ALT

American English teacher fired from Japanese high school after exposing genitals

ALT acted inappropriately with students on at least three different occasions.

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Want to live and work in Japan? Apply to the JET Program this fall!【Video】

Working for JET was awesome for me, and now it can be your turn!

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What’s wrong with English education in Japan? Pull up a chair…

When you speak to foreign English educators in Japan, one thing becomes crystal clear: English education in Japan isn’t working. It’s just awful. While English classes are mandatory in Japanese schools, the percentage of students who emerge with actual English abilities are surprisingly low. Students in China, Korea and Japan are in an arms race to see who can produce students with the best English, and Japan seems to be trailing far behind in third place.

With the Olympic Games coming up in 2020, the Japanese government has proposed changes to increase the level of English ability in their students. Changes like starting introductory English classes in 3rd grade elementary school and making the subject compulsory from the 5th grade. Are these changes really going to help? We’ve gathered opinions from both foreign teachers and Japanese citizens about issues with the system and what might improve it.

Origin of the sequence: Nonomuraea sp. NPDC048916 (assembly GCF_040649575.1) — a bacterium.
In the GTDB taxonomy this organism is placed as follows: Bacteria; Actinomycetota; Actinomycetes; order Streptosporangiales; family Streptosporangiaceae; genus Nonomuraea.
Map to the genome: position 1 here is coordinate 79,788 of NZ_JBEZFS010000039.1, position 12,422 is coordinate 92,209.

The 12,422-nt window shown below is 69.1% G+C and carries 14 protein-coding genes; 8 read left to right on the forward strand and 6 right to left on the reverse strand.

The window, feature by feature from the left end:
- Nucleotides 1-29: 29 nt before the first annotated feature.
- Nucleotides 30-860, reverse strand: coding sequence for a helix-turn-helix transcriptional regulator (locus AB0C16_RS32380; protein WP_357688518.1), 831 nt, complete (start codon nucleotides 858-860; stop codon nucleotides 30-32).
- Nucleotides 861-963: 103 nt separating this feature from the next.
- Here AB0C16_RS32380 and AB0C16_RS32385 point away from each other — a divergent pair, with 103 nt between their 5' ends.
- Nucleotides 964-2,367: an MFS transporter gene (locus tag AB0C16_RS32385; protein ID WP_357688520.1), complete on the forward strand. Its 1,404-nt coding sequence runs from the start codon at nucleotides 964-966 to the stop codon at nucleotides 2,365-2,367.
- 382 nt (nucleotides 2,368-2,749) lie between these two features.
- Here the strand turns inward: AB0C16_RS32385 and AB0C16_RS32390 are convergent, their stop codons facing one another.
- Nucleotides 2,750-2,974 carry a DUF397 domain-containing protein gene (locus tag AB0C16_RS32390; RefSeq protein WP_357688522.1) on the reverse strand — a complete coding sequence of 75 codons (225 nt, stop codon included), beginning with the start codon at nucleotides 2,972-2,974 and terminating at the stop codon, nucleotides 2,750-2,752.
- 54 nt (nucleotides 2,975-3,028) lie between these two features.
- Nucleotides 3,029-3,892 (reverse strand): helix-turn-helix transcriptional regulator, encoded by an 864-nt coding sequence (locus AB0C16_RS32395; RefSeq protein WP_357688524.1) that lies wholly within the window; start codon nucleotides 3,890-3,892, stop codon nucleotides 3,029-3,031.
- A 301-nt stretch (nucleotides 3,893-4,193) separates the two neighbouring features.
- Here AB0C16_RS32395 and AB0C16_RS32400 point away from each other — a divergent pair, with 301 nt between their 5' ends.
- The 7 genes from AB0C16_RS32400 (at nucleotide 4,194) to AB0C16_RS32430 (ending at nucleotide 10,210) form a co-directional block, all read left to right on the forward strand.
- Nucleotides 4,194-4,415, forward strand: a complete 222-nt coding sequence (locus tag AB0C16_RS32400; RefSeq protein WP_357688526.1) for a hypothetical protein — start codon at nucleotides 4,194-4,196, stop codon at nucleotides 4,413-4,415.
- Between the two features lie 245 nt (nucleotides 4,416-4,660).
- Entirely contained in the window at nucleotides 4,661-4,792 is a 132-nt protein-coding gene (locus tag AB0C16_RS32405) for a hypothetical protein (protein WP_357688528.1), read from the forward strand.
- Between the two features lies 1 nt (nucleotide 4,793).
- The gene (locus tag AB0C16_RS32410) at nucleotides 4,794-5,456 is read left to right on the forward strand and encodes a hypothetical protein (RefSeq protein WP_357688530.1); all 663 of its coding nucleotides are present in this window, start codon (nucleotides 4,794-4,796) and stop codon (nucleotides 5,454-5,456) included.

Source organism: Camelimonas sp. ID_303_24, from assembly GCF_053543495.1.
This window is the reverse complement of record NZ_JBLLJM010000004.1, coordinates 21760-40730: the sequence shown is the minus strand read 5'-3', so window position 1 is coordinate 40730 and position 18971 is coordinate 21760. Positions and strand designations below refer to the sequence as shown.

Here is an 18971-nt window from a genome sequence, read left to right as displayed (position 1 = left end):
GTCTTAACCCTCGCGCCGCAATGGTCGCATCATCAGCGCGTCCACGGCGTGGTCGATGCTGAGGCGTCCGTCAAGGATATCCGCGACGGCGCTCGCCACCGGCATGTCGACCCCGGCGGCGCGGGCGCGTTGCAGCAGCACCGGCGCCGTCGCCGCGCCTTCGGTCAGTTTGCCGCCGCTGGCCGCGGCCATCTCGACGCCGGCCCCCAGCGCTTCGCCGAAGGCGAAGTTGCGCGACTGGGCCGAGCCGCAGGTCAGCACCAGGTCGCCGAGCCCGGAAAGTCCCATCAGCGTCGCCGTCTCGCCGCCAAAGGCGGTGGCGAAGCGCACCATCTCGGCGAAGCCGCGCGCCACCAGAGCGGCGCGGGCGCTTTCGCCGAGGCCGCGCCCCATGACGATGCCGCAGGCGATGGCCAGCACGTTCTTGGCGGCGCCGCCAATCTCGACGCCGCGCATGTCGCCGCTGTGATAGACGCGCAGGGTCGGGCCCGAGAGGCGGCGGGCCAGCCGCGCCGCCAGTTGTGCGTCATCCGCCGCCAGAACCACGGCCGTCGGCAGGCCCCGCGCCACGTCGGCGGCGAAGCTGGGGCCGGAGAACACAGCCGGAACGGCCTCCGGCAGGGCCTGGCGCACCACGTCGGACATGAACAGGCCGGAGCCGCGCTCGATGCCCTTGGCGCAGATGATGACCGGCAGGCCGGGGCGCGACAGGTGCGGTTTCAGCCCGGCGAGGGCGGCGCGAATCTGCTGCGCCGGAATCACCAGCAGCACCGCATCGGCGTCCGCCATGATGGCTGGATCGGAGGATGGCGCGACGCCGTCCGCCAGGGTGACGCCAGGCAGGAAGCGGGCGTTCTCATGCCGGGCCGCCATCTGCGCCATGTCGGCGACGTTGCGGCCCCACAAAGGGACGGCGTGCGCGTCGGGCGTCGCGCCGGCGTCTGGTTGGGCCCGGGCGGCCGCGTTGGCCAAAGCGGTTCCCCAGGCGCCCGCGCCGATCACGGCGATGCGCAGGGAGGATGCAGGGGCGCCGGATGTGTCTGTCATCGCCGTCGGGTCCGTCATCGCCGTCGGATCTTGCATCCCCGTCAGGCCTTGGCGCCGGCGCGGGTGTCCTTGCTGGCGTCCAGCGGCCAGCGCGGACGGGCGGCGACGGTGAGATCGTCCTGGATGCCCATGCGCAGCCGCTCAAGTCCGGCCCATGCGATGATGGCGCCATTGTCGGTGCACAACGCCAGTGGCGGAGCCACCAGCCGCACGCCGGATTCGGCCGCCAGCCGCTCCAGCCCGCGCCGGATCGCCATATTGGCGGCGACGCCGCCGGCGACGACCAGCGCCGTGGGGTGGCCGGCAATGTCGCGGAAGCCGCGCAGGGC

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English language education in Japan: Are native speakers essential?

Like so many foreigners living in Japan, I first entered the country as an eigo shidou joshu, more commonly known as an Assistant Language Teacher, or ALT for short. Although terms like “grass-roots internationalisation” and “globalisation” are uttered during ALT training seminars and by boards of education across the country with such frequency that you’d swear they’re being sponsored to use them, in reality an ALT’s role at a Japanese junior high school (where the majority in Japan are employed) is to go along to class with a non-native Japanese teacher of English (or JTE) and, as their job title implies, assist in teaching. The idea is that students, particularly those from rural areas, will benefit from the presence of and instruction from a native English speaker.

But are native speakers entirely vital to English language education in Japan? And should native English speakers, rather than Japanese teachers of English, be the ones taking the lead role in the classroom?

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